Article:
B.C. Green party leader Andrew Weaver is being lobbied by the Liberals and NDP for support. THE CANADIAN PRESS/Chad Hipolito

B.C. Green party leader Andrew Weaver is being lobbied by the Liberals and NDP for support. THE CANADIAN PRESS/Chad Hipolito

EDITORIAL: B.C. politics full of rhetoric

British Columbians finally know the outcome of the May 9 provincial election but things still aren’t that clear.

The Liberals have 43 seats, one short of a majority, while the NDP are nipping at the heels with 41 and the Greens have an unprecedented three seats.

As a result of these tight conditions, the Liberals and the NDP are both trying to bring the Greens to their respective side so they can form government. Not surprisingly they have taken to the media to state their case.

“With 43 B.C. Liberal candidates elected as MLAs, and a plurality in the legislature, we have a responsibility to move forward and form a government,” said Christy Clark, premier and Liberal leader.

Yes the Liberals have the most seats in the House but claims of plurality are tenuous when you remove one seat for the speaker and MLAs can’t always be present because of their duties. Clark is unable to do what she wants.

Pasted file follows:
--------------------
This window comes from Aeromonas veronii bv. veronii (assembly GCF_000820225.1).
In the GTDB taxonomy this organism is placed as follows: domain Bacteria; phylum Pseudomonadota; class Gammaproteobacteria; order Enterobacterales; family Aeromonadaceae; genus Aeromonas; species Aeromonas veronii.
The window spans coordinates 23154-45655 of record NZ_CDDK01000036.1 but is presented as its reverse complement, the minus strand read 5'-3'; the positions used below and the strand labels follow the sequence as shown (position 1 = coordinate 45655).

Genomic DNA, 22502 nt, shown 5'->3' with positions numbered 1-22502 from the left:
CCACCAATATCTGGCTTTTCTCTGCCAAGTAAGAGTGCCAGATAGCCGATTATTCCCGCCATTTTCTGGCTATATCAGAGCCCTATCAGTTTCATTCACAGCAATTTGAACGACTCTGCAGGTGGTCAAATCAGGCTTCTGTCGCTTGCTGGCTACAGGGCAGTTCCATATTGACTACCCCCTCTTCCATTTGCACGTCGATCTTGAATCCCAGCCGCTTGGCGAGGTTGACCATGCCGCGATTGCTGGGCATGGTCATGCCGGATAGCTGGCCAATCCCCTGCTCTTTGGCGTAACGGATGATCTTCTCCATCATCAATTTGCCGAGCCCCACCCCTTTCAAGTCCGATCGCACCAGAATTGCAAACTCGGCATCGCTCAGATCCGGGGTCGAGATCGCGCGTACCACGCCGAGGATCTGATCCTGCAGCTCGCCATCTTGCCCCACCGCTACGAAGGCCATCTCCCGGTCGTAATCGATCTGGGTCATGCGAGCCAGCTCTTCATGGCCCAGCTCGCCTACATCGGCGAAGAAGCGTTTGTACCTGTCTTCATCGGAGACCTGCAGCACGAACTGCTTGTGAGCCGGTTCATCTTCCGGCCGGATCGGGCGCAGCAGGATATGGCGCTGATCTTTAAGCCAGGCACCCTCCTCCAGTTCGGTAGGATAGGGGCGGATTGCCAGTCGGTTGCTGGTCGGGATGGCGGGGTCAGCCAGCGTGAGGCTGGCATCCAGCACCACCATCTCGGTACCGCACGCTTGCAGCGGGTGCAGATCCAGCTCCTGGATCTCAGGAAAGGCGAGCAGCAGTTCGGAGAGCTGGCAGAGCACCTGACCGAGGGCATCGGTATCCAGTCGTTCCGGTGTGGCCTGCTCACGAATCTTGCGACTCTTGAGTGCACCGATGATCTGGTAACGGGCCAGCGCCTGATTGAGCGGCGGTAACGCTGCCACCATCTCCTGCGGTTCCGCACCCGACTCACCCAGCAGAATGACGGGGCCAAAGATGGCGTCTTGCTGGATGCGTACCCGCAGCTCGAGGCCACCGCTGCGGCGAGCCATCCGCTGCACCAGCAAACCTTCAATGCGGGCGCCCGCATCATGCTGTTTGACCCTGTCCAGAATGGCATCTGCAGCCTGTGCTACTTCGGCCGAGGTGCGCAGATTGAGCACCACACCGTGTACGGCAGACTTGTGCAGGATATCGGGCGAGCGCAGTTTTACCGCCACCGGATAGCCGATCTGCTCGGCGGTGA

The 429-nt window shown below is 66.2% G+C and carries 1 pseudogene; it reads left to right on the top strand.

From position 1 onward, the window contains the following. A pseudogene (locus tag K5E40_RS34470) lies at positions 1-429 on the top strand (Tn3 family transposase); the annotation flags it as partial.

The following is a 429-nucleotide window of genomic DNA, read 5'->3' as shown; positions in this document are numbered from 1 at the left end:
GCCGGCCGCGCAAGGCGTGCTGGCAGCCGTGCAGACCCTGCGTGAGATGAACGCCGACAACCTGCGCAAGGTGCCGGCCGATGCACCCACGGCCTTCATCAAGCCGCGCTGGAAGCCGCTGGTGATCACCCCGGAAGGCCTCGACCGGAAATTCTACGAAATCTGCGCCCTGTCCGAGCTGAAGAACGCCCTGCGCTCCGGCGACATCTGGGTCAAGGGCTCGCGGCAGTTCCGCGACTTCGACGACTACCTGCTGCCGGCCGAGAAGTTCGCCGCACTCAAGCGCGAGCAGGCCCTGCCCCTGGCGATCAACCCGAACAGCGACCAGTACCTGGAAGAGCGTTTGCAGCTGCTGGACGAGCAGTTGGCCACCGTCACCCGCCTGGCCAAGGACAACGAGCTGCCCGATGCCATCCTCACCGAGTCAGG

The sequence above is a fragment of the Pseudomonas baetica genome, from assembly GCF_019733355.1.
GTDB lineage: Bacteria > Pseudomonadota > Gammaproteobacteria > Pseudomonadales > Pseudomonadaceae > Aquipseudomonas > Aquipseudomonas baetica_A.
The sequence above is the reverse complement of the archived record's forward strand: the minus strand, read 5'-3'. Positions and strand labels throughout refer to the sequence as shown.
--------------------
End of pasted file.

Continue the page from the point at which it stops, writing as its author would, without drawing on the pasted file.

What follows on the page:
John Horgan, NDP leader, states, “British Columbians have voted overwhelmingly to replace Christy Clark’s Liberals with a new government that works better for families.”

It’s difficult to know how Horgan justifies those comments when the numbers are so close, and there’s nothing to indicate that a majority of voters want the NDP to govern.

In the end, politics in B.C. have always been wild and the next few weeks and months could be unprecedented. Hopefully the politicians keep their eye on the ball and serve the public’s interests.